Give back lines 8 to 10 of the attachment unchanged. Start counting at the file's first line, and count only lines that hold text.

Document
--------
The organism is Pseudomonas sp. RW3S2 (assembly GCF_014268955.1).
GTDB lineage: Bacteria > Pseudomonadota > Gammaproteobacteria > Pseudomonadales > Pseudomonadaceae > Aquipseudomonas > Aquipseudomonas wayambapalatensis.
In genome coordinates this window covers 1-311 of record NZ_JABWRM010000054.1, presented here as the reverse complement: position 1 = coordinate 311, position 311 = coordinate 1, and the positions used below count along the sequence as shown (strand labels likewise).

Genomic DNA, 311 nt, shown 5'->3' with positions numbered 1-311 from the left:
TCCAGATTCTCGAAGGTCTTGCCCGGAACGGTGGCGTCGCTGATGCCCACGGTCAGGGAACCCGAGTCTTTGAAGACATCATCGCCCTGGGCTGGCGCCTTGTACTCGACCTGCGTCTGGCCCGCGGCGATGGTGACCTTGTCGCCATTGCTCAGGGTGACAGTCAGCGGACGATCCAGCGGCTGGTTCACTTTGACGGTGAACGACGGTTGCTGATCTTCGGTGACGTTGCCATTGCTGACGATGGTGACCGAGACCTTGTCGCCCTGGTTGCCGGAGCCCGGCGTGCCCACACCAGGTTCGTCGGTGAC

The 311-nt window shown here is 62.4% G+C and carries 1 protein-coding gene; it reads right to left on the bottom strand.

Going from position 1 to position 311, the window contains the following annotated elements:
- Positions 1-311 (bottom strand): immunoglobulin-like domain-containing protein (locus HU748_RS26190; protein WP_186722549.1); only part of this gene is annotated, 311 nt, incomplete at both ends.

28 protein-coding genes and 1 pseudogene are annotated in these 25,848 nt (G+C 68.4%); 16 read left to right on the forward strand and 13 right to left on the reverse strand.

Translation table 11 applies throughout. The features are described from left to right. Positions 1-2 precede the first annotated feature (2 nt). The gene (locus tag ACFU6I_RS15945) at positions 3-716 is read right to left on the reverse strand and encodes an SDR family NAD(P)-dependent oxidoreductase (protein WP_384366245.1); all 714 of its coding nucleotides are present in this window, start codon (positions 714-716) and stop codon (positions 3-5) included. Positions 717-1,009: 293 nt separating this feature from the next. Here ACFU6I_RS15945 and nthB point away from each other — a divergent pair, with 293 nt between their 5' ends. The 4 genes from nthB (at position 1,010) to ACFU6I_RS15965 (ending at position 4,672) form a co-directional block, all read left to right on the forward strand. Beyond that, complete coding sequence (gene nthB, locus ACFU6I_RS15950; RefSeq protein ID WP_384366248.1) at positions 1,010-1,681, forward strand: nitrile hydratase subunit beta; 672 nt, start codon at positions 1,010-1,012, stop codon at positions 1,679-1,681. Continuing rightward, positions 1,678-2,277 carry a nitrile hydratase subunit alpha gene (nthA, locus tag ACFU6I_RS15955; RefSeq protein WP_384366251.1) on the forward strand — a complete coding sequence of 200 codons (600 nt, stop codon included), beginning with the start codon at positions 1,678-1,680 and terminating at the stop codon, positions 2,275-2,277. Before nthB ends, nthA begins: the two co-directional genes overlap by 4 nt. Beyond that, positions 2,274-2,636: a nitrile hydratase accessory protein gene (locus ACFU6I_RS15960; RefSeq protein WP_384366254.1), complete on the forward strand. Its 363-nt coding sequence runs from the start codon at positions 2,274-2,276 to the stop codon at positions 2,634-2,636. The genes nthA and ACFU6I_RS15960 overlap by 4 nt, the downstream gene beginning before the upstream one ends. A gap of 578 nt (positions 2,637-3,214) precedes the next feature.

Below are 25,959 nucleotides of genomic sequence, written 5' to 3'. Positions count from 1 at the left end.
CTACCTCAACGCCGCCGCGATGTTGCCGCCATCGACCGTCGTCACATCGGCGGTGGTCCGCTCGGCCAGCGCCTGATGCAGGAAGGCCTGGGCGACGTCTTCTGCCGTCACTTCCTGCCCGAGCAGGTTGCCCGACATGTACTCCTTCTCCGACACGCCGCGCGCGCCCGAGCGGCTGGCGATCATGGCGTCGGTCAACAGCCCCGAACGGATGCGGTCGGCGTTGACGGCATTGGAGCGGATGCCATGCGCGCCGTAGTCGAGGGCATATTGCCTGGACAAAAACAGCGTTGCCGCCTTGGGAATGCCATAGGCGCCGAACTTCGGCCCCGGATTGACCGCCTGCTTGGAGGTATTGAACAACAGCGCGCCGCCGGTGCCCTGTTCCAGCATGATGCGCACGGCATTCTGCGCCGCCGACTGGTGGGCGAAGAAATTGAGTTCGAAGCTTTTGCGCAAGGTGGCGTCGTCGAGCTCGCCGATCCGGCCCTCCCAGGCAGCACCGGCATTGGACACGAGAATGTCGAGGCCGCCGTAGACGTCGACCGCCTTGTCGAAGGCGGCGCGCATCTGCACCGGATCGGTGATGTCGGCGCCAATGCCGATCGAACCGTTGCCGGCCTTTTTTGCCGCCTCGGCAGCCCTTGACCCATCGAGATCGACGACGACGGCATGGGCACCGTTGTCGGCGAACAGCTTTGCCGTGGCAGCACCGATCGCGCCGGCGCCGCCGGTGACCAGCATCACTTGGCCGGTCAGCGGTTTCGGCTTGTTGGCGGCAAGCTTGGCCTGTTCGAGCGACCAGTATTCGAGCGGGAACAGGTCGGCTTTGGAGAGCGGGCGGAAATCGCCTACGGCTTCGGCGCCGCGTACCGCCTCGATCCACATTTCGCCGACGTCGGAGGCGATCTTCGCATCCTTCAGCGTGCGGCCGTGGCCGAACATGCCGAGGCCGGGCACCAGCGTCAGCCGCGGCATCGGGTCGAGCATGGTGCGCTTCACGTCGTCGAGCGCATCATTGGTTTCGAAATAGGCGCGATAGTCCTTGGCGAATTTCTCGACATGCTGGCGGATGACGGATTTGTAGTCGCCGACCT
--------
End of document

- Positions 1-311 (bottom strand): immunoglobulin-like domain-containing protein (locus HU748_RS26190; protein WP_186722549.1); only part of this gene is annotated, 311 nt, incomplete at both ends.

28 protein-coding genes and 1 pseudogene are annotated in these 25,848 nt (G+C 68.4%); 16 read left to right on the forward strand and 13 right to left on the reverse strand.

Translation table 11 applies throughout. The features are described from left to right. Positions 1-2 precede the first annotated feature (2 nt). The gene (locus tag ACFU6I_RS15945) at positions 3-716 is read right to left on the reverse strand and encodes an SDR family NAD(P)-dependent oxidoreductase (protein WP_384366245.1); all 714 of its coding nucleotides are present in this window, start codon (positions 714-716) and stop codon (positions 3-5) included. Positions 717-1,009: 293 nt separating this feature from the next. Here ACFU6I_RS15945 and nthB point away from each other — a divergent pair, with 293 nt between their 5' ends. The 4 genes from nthB (at position 1,010) to ACFU6I_RS15965 (ending at position 4,672) form a co-directional block, all read left to right on the forward strand. Beyond that, complete coding sequence (gene nthB, locus ACFU6I_RS15950; RefSeq protein ID WP_384366248.1) at positions 1,010-1,681, forward strand: nitrile hydratase subunit beta; 672 nt, start codon at positions 1,010-1,012, stop codon at positions 1,679-1,681. Continuing rightward, positions 1,678-2,277 carry a nitrile hydratase subunit alpha gene (nthA, locus tag ACFU6I_RS15955; RefSeq protein WP_384366251.1) on the forward strand — a complete coding sequence of 200 codons (600 nt, stop codon included), beginning with the start codon at positions 1,678-1,680 and terminating at the stop codon, positions 2,275-2,277. Before nthB ends, nthA begins: the two co-directional genes overlap by 4 nt. Beyond that, positions 2,274-2,636: a nitrile hydratase accessory protein gene (locus ACFU6I_RS15960; RefSeq protein WP_384366254.1), complete on the forward strand. Its 363-nt coding sequence runs from the start codon at positions 2,274-2,276 to the stop codon at positions 2,634-2,636. The genes nthA and ACFU6I_RS15960 overlap by 4 nt, the downstream gene beginning before the upstream one ends. A gap of 578 nt (positions 2,637-3,214) precedes the next feature.